Who Was Antiochus IV Epiphanes?

On paper, the ancient practice of hereditary succession is simple. In countless empires and monarchies the world over, it has been expected for rule to pass from a head of state to one of their descendants, usually the oldest son. But throughout history, succession has often failed to go according to plan, with power-hungry individuals using political intrigue, popular support, and even murder to skip the line and grab rule for themselves.

Such was the case with Antiochus IV Epiphanes, the king of the Seleucid Empire in modern-day Syria who ruled from 175 to 164 BCE. Antiochus was the son of the ruler Antiochus III, but rule was meant to be passed down through the line of his elder brother, Seleucus IV, to his nephew Demetrius. But when Seleucus was murdered, Antiochus decided to seize power from the underage heir. Immediately after doing so, he turned his attention to invading neighboring Egypt, a move he believed would help cushion the Seleucid Empire from the oncoming Roman expansion. However, Antiochus IV Epiphanes eventually found his plans to grow his empire and resist Rome to be unattainable, and instead his rule became consumed by the perceived need for cultural purity in the Seleucid Empire. It would lead to a brutal and bloody conflict with the Jewish population of his empire, whom he attempted to Hellenize, leading to the War of the Maccabees which would see him remembered as one of the period's most evil rulers.

[Featured image by Richard Mortel via Wikimedia Commons | Cropped and scaled | CC BY 2.0]

A battler humiliated

Antiochus IV Epiphanes was a ruler with two sides to him. On one hand, he was a wildly generous and giving king, whose reign was characterized by extravagant, unexpected, and often eccentric gifts and the sharing of luxuries. Famously, he would give out handfuls of cash to everyday people when his retinue was passing through the streets and would give unexpected gifts to strangers and throw lavish feasts. While his generosity may have been appreciated by the recipients of his gifts, in general he was viewed with suspicion for his profligacy, and he was dubbed "madman" by many of his subjects, per Jewish Encyclopedia.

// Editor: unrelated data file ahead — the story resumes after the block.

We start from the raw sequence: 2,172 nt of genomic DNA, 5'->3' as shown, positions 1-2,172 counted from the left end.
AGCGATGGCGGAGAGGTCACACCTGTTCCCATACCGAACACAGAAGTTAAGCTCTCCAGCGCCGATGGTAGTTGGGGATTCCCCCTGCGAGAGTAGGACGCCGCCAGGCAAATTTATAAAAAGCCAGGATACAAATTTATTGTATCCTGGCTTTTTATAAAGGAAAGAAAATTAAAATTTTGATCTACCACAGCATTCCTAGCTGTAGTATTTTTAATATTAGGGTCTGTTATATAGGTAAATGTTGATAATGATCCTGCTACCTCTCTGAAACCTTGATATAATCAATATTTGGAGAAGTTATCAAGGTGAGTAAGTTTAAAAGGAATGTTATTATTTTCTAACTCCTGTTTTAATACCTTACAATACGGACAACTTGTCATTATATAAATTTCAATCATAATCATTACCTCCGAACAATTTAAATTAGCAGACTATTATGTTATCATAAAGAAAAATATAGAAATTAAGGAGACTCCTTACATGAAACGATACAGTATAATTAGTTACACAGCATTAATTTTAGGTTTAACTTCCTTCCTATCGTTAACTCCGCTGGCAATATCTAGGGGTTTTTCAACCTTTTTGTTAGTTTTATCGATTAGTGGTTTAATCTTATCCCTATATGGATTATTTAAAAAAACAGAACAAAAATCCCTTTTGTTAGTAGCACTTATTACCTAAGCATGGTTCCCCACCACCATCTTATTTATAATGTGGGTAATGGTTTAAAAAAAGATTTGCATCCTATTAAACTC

He was also deemed eccentric in terms of his foreign policy, especially his attempt to conquer Egypt which previous rulers of the Seleucid Empire had deemed impossible, however Egypt was emerging as a land that would offer a strategic boon to Antiochus could he keep it in his grasp. Antiochus was almost immediate in his assault on the country, and he managed to control almost the entirety of Egypt bar the city of Alexandria, and secure his control by installing his nephew Ptolemy VI as the Egyptian ruler, though he was controlled by Antiochus. Everything seemed to be going the Seleucidians' way, but the might of Rome soon reared its head. After various skirmishes in the area, the Roman emissary Gaius Popillius Laenas confronted the Seleucidian king with the demand that he withdraw from Egypt or face war with Rome. Facing an ultimatum, Antiochus reluctantly backed down, but another war was already raging in his lands.